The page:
The special was an Art Carney special entitled "Very Important People". He did a series of star-turn comedy specials between 1959 and 1961 (after the Gleason show had gone off the air).
In the early years of WML when Steve Allen was on the panel, there were spots when they would give Allen a series of questions designed to go down the "wrong track" (even though they would get yes answers) and create hilarious results. In fact, here is documented evidence of how some of Steve's "wrong track" questions of a contestant whose line was "repairs zippers" were recycled verbatim nearly a year later on the panel show "The Name's The Same" for a contestant whose name was "A. Zipper" (with the panel trying to guess the contestant's name and knowing it's a thing).
Was pleased to see the Bennett Cerf-written TWILIGHT ZONE episode, "Twenty Two" last night. I don't recall that being one of the videotape episodes. Whenever I see that era's videotape, I expect to see Lee Harvey Oswald do his fateful prison transfer walk.
Was even more pleased when WML's 02-04-62 episode mentioned that guest panelist Buddy Hackett was to have a standup gig at the (now late and lamented) Diplomat Hotel in Hollywood, Fl.
The April 2, 1962 episode with mystery guests Chubby Checker and Joan Collins has Arlene Francis "suddenly" knowing everything about a guest whose peofession was a pretzel twister. The guy was from Pennsylvania...was that a noted pretzel-manufacturing city, or did Arlene get the "theme" of the show, since Chubby Checker was just on it?
Yes, pretzel manufacturers were associated widely with that area. There's another show from 63-64 where Robert Q. Lewis guesses a pretzel manufacturer on his first question just because of the city she was from!
In that same 1962 episode, Martin Gabel makes a remark about Joan Collins' outré hairstyle, asking--I'm paraphrasing-- if it was a new trend, to which Joan replies, "It's a new trend of mine." Way to go! Don't let him mock your style!
Incidentally, Collins' hairdo would become the norm by mid decade.
I'm taking a brief respite from 1961-63 WML, so that I may watch the Gleason '53 episode, and the Duke Wayne '60 show, which aired shortly after Wayne buddy Ward Bond's death.
Watched the Gleason '53 episode. This must have been the first time Bennett Cerf was seated at his customary end chair. It was funny when Arlene Francis guessed "Jimmy Gleason" before correcting herself, as character actor James Gleason would have been the most well-known showbiz personality with that surname.
Jackie should have plugged his "new" album on Capitol Records, which were already chartbusters by then! I liked how Jackie went into his "...and awaaay we go!" gesture after he signed the chalkboard.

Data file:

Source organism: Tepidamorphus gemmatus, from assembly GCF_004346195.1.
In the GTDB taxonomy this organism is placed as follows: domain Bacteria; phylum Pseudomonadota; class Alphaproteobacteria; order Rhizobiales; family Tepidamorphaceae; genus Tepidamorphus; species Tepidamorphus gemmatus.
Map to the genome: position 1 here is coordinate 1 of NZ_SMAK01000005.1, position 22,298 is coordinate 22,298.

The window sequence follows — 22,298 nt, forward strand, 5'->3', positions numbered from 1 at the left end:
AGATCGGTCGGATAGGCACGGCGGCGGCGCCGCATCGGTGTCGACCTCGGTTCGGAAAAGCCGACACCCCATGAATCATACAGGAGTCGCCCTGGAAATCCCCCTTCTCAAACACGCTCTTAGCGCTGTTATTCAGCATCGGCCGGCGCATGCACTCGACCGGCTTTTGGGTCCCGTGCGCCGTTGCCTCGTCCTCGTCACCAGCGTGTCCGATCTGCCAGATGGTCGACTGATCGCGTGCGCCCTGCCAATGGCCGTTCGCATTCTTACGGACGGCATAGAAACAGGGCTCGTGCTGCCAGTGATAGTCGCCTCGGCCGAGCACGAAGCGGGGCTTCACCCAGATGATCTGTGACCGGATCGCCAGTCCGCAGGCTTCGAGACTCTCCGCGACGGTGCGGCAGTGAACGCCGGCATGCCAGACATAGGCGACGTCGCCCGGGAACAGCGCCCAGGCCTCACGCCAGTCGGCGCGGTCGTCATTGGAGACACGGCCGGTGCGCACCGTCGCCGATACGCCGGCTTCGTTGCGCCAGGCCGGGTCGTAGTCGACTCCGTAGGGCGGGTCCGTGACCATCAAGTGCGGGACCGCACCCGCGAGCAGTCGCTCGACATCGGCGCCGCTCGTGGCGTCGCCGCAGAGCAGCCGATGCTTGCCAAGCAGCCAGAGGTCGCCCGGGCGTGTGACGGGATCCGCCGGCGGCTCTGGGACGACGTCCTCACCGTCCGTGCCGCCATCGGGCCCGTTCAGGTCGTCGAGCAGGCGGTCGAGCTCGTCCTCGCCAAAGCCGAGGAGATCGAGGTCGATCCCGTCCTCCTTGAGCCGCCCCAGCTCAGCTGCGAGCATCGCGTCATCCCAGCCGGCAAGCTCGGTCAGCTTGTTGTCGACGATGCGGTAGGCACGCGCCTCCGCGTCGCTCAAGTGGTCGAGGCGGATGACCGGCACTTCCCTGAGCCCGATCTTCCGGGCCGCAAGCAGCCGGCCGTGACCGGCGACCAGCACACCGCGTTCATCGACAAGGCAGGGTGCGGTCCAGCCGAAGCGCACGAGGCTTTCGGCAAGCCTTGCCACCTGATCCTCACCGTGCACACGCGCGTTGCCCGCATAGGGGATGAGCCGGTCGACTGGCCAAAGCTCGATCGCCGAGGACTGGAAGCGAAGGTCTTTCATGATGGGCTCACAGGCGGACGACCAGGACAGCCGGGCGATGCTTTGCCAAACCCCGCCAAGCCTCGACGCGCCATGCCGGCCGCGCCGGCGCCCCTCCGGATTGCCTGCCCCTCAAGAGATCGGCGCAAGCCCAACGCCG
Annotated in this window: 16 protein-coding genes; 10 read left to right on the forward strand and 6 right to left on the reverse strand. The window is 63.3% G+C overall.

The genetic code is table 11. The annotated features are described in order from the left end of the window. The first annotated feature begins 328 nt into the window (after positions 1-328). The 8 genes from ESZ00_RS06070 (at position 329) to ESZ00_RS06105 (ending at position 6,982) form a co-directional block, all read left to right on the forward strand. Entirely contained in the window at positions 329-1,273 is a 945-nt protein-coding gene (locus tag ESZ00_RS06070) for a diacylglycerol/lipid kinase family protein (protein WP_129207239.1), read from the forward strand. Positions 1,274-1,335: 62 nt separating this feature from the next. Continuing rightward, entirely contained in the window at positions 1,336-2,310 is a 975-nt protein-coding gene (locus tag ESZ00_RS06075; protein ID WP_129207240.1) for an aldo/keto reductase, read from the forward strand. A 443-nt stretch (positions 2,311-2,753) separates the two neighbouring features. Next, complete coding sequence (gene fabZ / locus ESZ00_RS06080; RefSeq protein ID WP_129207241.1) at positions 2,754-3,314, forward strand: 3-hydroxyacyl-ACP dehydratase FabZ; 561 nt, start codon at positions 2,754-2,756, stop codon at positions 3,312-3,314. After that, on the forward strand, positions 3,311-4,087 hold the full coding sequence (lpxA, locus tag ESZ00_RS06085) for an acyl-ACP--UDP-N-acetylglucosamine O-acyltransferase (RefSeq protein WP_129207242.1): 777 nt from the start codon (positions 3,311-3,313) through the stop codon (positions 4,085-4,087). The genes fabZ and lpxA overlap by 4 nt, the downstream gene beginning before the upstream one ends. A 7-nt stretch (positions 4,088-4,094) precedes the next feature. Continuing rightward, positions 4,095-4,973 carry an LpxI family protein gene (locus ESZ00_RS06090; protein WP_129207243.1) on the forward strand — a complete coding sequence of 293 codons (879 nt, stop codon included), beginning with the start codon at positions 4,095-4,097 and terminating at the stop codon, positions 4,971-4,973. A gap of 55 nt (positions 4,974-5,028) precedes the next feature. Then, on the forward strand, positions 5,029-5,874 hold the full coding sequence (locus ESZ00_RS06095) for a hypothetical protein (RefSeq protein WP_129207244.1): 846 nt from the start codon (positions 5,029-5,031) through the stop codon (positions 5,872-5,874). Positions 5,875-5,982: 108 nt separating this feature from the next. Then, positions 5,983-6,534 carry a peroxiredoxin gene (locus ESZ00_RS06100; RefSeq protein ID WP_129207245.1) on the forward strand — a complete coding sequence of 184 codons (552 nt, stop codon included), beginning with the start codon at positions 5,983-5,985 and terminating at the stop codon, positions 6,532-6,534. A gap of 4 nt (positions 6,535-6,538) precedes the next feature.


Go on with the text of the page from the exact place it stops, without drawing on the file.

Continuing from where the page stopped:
Steve Allen was his usual quick-witted self, and the six degrees of separation of his wife and Jackie's Honeymooners co-star was not lost on me, either, although Jayne and Steve were yet to be married to one another.
My brief detour back to November 13, 1960 and the WML John Wayne mystery guest episode was a disappointing one. Only because the GSN airing of the episode does a sudden jump in the video, right over the John Wayne reveal! Aaaegh!
There are some rare occasions when John Charles Daly misleads the panelists and takes them off the trail with his gray-area explanations. He's usually superb, though, and I really like his onscreen persona.
The jump in that is because the kinescope was spliced during the making of the 1975 "What's My Line?" 25th anniversary special. There are some clips in the special that are missing from the master kinescope that it led in a couple instances to some re-editing work done by me and the guy who runs the WML channel to reassemble the episode digitally and put the missing part back in (see the July 7, 1963 episode with Woody Allen on the panel). The episode that suffered most was Marian Anderson's Mystery Guest segment which was spliced out and then reassembled by Goodson-Todman in the wrong order! (literally when you see it as it aired on GSN, you go from two down to seven down to four down). We reassembled that one too.
More tragically is that at least one episode was destroyed outright in the Anniversary special and that was the joint appearance of Dean Martin and Jerry Lewis. For now all that exists is the clip of them in the anniversary special (though supposedly Jerry had another kinescope copy of the episode that hasn't emerged).
The Dec 30, 1962 episode has a poignant--and what would prove to become a downright eerie moment--with comedian and JFK impersonator Vaughn Meader, who was then a showbiz sensation. Meader says words to the effect that he hopes everyone has as good a 1963 as he has had with 1962.